A Weekly Cyberlog

An interesting week with a new problem/topic encountered, and a disturbing discussion which,
in this decade of informed people, absolutely “threw me.”  The new topic is one of Native
American intra-tribal (and perhaps inter-tribal) affairs.  Nayah’s problem is one that I have no
ability to tackle since, while I know individual tribe members in several nations, I know no one
in “leadership,” and that is where her problem has to be resolved.  Her story is included in this
week’s Cyberlog....

The disturbing discussion took place on Sunday, when I happened to attend a Unitarian
Universalist Fellowship event.  I have always considered such members intelligent, educated,
and up-to-date regarding national, social, ecological, political, and economic concerns.  We
were asked to bring up any topic in which the community might be interested.  Being new to the
area, I brought up the subject of this Cyberlog: the undetectable homeless...and the fact that I
was finding same within their own small but contiguous communities, hiding not only in the
forested areas, but in local libraries, Rest Areas, and abandoned or closed (mostly) seasonal
buildings.  A woman approached me after the service and said that she didn’t believe that such
a population exists at all, for there are “lots of homeless shelters and programs for functional
people which provide jobs and money” all over the country.  Now, I expect that kind of reaction
from people who do not read or watch/hear news programs, but not from a woman who, oddly
enough, said that she also had been at UCLA in the 1980s (while I was there), and is very
articulate and a staunch supporter of Howard Dean.  She expressed in no uncertain terms that
there could not possibly be any homeless women (or men) who could not find an appropriate
solution if they wanted to.  I tried to “discuss” this with her, but found that all I was doing was
“arguing.”  I don’t do that anymore; if someone thinks that all homeless people are not trying to
find jobs or housing, then I just change the subject or walk away.  She walked away first, so I
didn’t have to.  I was at the point of telling her to go to a nearby town and talk to the librarian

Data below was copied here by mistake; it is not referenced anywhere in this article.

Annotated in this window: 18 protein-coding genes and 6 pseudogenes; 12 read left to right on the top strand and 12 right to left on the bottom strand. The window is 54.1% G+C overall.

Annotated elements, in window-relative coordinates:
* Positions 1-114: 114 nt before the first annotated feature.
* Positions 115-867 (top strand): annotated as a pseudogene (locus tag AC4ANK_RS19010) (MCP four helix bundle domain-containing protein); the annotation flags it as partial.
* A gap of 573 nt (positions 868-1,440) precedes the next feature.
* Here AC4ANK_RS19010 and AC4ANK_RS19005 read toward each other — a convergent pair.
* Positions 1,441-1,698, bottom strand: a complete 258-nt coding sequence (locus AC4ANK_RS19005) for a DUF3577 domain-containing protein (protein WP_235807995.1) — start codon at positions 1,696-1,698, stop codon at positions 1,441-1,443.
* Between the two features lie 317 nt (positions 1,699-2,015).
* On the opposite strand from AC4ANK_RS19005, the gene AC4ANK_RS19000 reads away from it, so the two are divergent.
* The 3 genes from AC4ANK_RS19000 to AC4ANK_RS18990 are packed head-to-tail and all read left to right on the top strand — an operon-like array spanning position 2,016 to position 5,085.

who had told me about a woman who daily lived in that library for a long time last year–until the
local authorities apparently became involved.  That woman, said the librarian, was lovely, well-
spoken, dressed appropriately, and bothered no one.  I have doubts now about returning next
Sunday for what sounds like an interesting program.  I just don’t want to become involved in
attempting to argue what is rather obvious in this decade: middle and upper management jobs
being eliminated and that workforce encountering the same conditions that the minimum-wage
crowd has faced for years.

Another situation-story in this week’s Cyberlog is one that I know a lot about.  I was involved with
the status of renters in 2000, and found that I could not win over Maine’s lack of local and state
interest in renters’ rights.  The role of some Code Enforcement Officers has been under scrutiny
for years.  Connie’s story is indicative of a typical path from injury to unemployment and home-
lessness when elected and appointed officials do not do their jobs as defined.

But back to our first story concerning Nayah’s life experiences.  I was just wandering around some
small towns near a major highway when I met Nayah (I forgot to ask how to spell her name, so this
is phonetic) at a beautiful Rest Area.

I was in a hurry to meet someone, and probably wouldn’t have stopped, but my eye caught a
glimpse of a back window sticker which depicted the Indian trickster, Kokopelli.   Intrigued, since I
don’t usually see such a Southwestern figure displayed in this area, I parked next to her station
wagon and made some “cute” remark about Kokopelli and the possibility of his doing something
about the traffic.  She actually studied me for a minute before she spoke.  We did begin a conver-
sation about Native American folklore, and finally, she introduced her life situation.  This is part of
her story:

“I’m an intertribal misfit.  See, this is my family tree. [She pulled out a bunch of papers from the back
seat area.]  It’s all here, you see, from my great-grandparents on both sides down to the present

generation....[She did a lot of explaining which only confused me, but she certainly knew each re-
lative’s history.]  I’m part Hopi, part Navajo, and then closer to my generation, there’s Cherokee
and Caucasian....I want desperately to be with my own people–any tribe--but no one wants me!....I
used to work in Vegas--a card dealer and then waitress and even cleaning hotel rooms while I went
to college, but I’m not really interested in anything that isn’t centered around a reservation or any
place where I can help making Indian lives better....So, I first tried to establish my heritage with the
Hopis and Navajos, but I could only trace the male side so far and then there was little mention on
tribal rolls of the female side.  I had family and clan names but somehow my family got so mixed up
from moving around that I found I was being judged by percentages.  You know, like what per-
centage of Hopi am I, or what percentage of Navajo am I....Apparently, all of the tribes are now very
clear on how much of a direct bloodline you must have to be accepted as part of a community....I
was in Oklahoma last month to see about the Cherokee heritage, but no dice.  Oh!  That wasn’t
meant to be a joke!  You know, all of the casinos that are Indian-owned....I’m here now to see if I